Tomorrow, in the Northern Territory Supreme Court, Pine Gap military base protesters go on trial. Nothing unusual in that — the US Australian military facility has long been a focal point for discontent, and the Alice Springs courts regularly process defendants charged with trespass, assault and other petty crime charges. And nearly all of these cases are dealt with a slap on the wrist for the protestors, or at worst, a fine.
But Bryan Law, Donna Mulhearn, Adele Goldie, and James Dowling, who are appearing in the Alice Springs court tomorrow, face jail terms because on 9 December, 2005, they managed to gain access to Pine Gap by cutting a fence, climbing onto the roof of a building and taking photographs of the facility.
This quartet of activists self-described as “Christian Pacificists” say they wanted to conduct a citizens’ inspection of Pine Gap. They, like many Australians, are opposed to the war in Iraq, and believe that Australian participation in the Iraq war has made this country more vulnerable to a terrorist attack.
But their short and harmless foray into the Pine Gap has been taken very seriously by the Howard Government and its law enforcement agencies. No easy ride through the Alice Springs Magistrates Court for this lot. Instead, the Commonwealth has dusted off a 1952 law, passed by the Menzies government at the height of the Cold War, and called the Defence Powers (Special Undertakings) Act 1952. Breach this Act and you can face jail terms of up to seven years.
This is the law which allowed the Menzies government to keep from public view vast tracts of South Australia, Western Australia and the Northern Territory where nuclear tests, including the infamous Maralinga tests, were carried out. It hasn’t been used by the Commonwealth for years. In fact, according to some academic reports, this is the first time anyone has been prosecuted under this law — a remarkable fact given it has been around for 55 years and there have been literally hundreds of Pine Gap protests.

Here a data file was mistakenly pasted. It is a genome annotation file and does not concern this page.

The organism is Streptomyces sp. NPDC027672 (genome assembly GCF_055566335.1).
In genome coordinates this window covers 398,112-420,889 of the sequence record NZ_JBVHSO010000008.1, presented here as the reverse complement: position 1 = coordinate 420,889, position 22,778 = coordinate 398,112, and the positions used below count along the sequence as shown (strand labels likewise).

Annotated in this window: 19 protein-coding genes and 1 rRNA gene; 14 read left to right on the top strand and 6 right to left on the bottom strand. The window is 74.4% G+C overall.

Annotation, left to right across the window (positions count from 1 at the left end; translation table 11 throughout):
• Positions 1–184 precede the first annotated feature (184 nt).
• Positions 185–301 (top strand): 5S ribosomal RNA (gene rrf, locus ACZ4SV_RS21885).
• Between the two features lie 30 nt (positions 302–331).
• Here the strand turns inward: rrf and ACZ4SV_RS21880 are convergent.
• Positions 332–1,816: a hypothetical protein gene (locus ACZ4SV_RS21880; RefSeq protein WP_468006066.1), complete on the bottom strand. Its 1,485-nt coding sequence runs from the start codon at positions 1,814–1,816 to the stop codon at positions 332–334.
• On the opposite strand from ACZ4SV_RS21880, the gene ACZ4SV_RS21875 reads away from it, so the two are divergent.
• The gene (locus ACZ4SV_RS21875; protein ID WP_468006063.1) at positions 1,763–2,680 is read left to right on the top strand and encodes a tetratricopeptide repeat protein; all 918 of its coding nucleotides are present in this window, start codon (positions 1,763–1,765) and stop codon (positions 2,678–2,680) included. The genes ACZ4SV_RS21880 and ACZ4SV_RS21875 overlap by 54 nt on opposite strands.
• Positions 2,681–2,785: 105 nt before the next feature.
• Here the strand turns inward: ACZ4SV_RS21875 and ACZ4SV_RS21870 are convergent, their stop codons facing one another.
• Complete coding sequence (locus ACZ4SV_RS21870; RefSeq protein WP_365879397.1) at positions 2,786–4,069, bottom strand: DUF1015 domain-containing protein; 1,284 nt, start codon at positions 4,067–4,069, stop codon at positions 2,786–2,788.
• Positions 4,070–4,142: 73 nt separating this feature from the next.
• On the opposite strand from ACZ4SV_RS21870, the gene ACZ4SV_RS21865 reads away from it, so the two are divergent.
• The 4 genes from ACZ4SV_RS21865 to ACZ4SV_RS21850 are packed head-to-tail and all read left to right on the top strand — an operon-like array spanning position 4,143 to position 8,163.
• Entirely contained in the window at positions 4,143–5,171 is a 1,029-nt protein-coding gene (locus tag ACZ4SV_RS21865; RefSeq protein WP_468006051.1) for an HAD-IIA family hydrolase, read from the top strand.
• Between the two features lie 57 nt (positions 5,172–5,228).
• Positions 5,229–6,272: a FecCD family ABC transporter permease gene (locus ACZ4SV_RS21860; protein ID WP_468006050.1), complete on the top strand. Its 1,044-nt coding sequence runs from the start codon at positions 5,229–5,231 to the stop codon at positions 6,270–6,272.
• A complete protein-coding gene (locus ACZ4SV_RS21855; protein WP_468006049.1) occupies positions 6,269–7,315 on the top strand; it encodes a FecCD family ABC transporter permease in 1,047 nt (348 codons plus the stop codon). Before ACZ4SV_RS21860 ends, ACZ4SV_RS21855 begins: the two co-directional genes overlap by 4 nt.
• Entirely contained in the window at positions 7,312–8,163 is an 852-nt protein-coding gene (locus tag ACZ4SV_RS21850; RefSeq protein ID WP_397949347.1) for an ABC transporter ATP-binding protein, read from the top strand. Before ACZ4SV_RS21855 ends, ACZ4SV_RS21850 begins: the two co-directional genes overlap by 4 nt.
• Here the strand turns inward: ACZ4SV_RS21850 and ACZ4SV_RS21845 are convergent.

But then, Philip Ruddock is the most aggressive attorney-general this country has seen in years. As he showed when he was immigration minister, he’s prepared to use the full legislative arsenal at his disposal to enforce government policy, even if the law in question is obscure and of questionable validity in this day and age.
The importance of this case in the context of a civil liberties and human rights is evidenced by the fact that high-profile Melbourne barrister and former Federal Court judge Ron Merkel is heading the legal team for the activists.
Many Australians might not agree with direct action protest of the type undertaken by these four activists, but there’s a larger issue in this case. Should governments be using draconian Cold War laws on the citizenry of Australia almost 20 years after the Berlin Wall came down?